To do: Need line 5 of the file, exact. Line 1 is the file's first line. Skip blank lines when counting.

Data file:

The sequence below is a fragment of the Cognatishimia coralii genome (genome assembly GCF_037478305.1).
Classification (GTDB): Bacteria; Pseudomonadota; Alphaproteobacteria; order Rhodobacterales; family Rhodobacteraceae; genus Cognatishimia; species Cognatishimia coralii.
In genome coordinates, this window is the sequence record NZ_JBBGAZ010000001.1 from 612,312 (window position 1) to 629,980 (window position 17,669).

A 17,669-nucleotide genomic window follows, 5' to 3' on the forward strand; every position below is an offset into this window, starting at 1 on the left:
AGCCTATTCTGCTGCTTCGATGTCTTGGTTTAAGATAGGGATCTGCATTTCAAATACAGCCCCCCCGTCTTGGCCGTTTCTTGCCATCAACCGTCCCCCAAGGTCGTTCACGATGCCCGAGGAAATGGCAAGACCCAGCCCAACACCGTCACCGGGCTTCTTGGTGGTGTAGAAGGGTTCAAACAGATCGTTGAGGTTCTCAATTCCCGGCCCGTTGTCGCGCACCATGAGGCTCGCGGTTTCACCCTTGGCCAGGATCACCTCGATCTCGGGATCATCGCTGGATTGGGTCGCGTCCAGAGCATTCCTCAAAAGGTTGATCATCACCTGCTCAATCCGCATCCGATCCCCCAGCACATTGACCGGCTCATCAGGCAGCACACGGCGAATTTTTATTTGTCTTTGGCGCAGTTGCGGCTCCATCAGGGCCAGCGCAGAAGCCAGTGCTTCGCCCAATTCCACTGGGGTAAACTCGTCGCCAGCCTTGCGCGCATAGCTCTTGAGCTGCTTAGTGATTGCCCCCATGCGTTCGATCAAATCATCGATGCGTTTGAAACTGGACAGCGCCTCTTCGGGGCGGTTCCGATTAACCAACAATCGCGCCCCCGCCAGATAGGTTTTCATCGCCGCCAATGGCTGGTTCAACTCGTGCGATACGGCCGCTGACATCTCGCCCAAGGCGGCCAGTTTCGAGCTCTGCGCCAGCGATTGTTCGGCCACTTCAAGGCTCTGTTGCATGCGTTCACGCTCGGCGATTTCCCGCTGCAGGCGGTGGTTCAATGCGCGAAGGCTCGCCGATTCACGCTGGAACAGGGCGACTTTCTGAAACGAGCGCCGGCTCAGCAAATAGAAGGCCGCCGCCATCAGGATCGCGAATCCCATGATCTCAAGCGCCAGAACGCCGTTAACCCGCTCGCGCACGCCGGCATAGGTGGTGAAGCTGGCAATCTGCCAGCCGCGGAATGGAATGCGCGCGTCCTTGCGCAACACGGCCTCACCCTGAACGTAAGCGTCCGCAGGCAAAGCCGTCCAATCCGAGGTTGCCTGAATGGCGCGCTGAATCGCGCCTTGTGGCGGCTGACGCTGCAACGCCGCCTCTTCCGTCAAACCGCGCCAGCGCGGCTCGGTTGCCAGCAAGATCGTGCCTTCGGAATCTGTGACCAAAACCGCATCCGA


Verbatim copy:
AGCCTATTCTGCTGCTTCGATGTCTTGGTTTAAGATAGGGATCTGCATTTCAAATACAGCCCCCCCGTCTTGGCCGTTTCTTGCCATCAACCGTCCCCCAAGGTCGTTCACGATGCCCGAGGAAATGGCAAGACCCAGCCCAACACCGTCACCGGGCTTCTTGGTGGTGTAGAAGGGTTCAAACAGATCGTTGAGGTTCTCAATTCCCGGCCCGTTGTCGCGCACCATGAGGCTCGCGGTTTCACCCTTGGCCAGGATCACCTCGATCTCGGGATCATCGCTGGATTGGGTCGCGTCCAGAGCATTCCTCAAAAGGTTGATCATCACCTGCTCAATCCGCATCCGATCCCCCAGCACATTGACCGGCTCATCAGGCAGCACACGGCGAATTTTTATTTGTCTTTGGCGCAGTTGCGGCTCCATCAGGGCCAGCGCAGAAGCCAGTGCTTCGCCCAATTCCACTGGGGTAAACTCGTCGCCAGCCTTGCGCGCATAGCTCTTGAGCTGCTTAGTGATTGCCCCCATGCGTTCGATCAAATCATCGATGCGTTTGAAACTGGACAGCGCCTCTTCGGGGCGGTTCCGATTAACCAACAATCGCGCCCCCGCCAGATAGGTTTTCATCGCCGCCAATGGCTGGTTCAACTCGTGCGATACGGCCGCTGACATCTCGCCCAAGGCGGCCAGTTTCGAGCTCTGCGCCAGCGATTGTTCGGCCACTTCAAGGCTCTGTTGCATGCGTTCACGCTCGGCGATTTCCCGCTGCAGGCGGTGGTTCAATGCGCGAAGGCTCGCCGATTCACGCTGGAACAGGGCGACTTTCTGAAACGAGCGCCGGCTCAGCAAATAGAAGGCCGCCGCCATCAGGATCGCGAATCCCATGATCTCAAGCGCCAGAACGCCGTTAACCCGCTCGCGCACGCCGGCATAGGTGGTGAAGCTGGCAATCTGCCAGCCGCGGAATGGAATGCGCGCGTCCTTGCGCAACACGGCCTCACCCTGAACGTAAGCGTCCGCAGGCAAAGCCGTCCAATCCGAGGTTGCCTGAATGGCGCGCTGAATCGCGCCTTGTGGCGGCTGACGCTGCAACGCCGCCTCTTCCGTCAAACCGCGCCAGCGCGGCTCGGTTGCCAGCAAGATCGTGCCTTCGGAATCTGTGACCAAAACCGCATCCGA